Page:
This is the very first thing I did with my own writing. I put together a book of short stories and self-published it using KDP (Kindle Direct Publishing). Amazon makes it really easy to publish straight onto their platform and charge an appropriate price for your work. Just make sure you are thorough when setting up the book with a particular Amazon KDP niche or multiple niches, as being too limited can affect your book’s visibility.

Although I write fiction, a lot of people make a reasonable income from non-fiction books. For instance, those which explain how to do something useful. Books include cooking tips, car maintenance, mental health advice and a whole range of relevant modern topics.

All you need to do is create a Word document of whatever you want to talk about and then upload it to the KDP page. It will then help you to create a front page and blurb and you can decide if you want to sell the book as an ebook or paperback or both. If your material is good, then soon a bunch of sales will come along and some people will use their Kindle Unlimited membership to read your book, while you get paid for each individual page they read.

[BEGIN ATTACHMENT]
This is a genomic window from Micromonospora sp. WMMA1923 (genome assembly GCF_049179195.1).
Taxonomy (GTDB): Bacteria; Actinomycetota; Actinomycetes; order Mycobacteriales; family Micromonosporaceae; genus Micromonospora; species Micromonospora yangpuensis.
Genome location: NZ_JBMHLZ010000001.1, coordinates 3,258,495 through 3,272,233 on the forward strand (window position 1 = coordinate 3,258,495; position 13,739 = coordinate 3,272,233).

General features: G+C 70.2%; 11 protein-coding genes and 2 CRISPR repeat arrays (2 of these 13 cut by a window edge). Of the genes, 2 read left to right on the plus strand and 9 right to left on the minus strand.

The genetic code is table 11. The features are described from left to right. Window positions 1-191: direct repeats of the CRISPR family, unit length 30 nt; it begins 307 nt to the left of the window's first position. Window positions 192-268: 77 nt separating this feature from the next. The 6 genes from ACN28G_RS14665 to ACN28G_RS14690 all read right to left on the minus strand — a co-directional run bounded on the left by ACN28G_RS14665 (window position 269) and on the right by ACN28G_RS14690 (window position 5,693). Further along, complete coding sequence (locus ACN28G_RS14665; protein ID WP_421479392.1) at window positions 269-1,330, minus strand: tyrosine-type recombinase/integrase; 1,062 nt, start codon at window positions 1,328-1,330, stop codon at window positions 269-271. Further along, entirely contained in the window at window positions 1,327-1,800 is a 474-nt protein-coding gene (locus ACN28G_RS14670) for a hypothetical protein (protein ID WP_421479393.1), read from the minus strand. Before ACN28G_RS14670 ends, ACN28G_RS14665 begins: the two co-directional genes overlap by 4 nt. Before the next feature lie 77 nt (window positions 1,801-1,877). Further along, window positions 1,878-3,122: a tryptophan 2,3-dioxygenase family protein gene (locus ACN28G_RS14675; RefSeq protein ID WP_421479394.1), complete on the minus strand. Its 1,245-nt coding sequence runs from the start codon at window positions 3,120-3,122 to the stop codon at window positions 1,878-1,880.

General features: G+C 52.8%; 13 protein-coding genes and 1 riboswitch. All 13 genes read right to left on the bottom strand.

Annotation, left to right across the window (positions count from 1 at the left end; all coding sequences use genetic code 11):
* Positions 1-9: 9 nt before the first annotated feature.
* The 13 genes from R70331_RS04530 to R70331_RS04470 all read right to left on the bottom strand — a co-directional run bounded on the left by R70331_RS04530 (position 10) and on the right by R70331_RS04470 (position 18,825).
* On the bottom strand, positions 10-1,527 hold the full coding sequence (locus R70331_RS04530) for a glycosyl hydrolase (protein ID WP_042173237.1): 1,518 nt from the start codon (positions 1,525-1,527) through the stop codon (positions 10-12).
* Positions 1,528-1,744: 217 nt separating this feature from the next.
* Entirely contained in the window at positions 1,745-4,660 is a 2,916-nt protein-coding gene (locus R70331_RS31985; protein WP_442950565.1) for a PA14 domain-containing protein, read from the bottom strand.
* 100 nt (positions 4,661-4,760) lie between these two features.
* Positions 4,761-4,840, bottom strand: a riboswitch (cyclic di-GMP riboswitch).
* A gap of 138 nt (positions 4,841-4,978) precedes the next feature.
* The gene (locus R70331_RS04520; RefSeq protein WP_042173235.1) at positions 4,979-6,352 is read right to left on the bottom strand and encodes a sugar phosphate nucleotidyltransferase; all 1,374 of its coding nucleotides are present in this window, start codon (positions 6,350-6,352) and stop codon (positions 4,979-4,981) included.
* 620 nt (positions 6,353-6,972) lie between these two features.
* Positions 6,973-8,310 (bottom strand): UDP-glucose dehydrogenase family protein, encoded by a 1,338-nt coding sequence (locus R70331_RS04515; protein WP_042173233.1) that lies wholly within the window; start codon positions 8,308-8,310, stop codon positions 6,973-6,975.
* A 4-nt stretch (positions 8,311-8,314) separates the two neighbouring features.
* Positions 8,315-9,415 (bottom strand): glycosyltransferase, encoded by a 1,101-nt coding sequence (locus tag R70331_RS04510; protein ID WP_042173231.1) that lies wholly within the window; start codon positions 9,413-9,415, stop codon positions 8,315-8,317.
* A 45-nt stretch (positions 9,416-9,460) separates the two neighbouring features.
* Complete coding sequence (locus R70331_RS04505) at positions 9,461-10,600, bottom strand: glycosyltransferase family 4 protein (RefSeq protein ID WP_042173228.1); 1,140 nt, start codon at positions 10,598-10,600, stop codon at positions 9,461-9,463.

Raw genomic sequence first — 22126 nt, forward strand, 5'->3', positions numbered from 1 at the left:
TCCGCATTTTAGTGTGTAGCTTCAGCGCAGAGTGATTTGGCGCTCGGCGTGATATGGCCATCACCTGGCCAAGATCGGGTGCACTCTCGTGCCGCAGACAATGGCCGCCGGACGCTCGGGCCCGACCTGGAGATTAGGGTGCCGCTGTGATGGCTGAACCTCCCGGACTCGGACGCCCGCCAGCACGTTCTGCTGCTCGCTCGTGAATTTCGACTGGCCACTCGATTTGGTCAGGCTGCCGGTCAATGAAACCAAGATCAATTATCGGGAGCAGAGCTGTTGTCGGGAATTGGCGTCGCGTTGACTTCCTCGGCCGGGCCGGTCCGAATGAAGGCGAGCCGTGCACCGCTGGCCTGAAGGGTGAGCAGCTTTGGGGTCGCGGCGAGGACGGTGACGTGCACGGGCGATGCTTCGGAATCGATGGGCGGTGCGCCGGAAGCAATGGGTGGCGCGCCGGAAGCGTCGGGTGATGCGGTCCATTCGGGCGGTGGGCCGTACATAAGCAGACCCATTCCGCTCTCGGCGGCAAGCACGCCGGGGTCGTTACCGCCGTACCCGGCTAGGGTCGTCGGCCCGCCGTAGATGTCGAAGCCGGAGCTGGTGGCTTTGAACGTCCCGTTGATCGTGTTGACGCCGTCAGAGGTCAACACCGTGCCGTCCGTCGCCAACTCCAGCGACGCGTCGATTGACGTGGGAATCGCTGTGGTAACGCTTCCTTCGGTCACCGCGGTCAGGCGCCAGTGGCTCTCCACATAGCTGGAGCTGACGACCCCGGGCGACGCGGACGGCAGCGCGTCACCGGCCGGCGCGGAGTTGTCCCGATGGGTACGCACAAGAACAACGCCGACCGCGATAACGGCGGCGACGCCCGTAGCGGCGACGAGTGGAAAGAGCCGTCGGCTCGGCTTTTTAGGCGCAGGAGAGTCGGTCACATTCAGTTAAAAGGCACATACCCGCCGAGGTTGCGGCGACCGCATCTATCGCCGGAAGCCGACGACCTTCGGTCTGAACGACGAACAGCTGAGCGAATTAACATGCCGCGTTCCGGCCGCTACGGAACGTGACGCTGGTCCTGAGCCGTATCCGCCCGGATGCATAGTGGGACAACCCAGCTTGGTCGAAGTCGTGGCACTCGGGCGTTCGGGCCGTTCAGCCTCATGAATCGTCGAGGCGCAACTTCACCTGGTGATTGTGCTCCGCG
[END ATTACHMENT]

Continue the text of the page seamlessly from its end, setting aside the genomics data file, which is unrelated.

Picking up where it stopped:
Summary

Thank you for taking the time to read my suggestions for side hustles to help pay those growing bills. Another brilliant blogger that I recently discovered wrote a really good post about How To Get Your Family Finances In Order which is well worth a read as well.

My suggestions are all side hustles anyone can do. This is a tough year with inflation and a general cost of living increase which is forcing all of us to dig deeper into our pockets. Soon the UK national insurance contributions will also be increased so we have to find cool ways to bolster our incomes. Hopefully my side hustles list has helped and you can add your own ideas at the end of this blog post.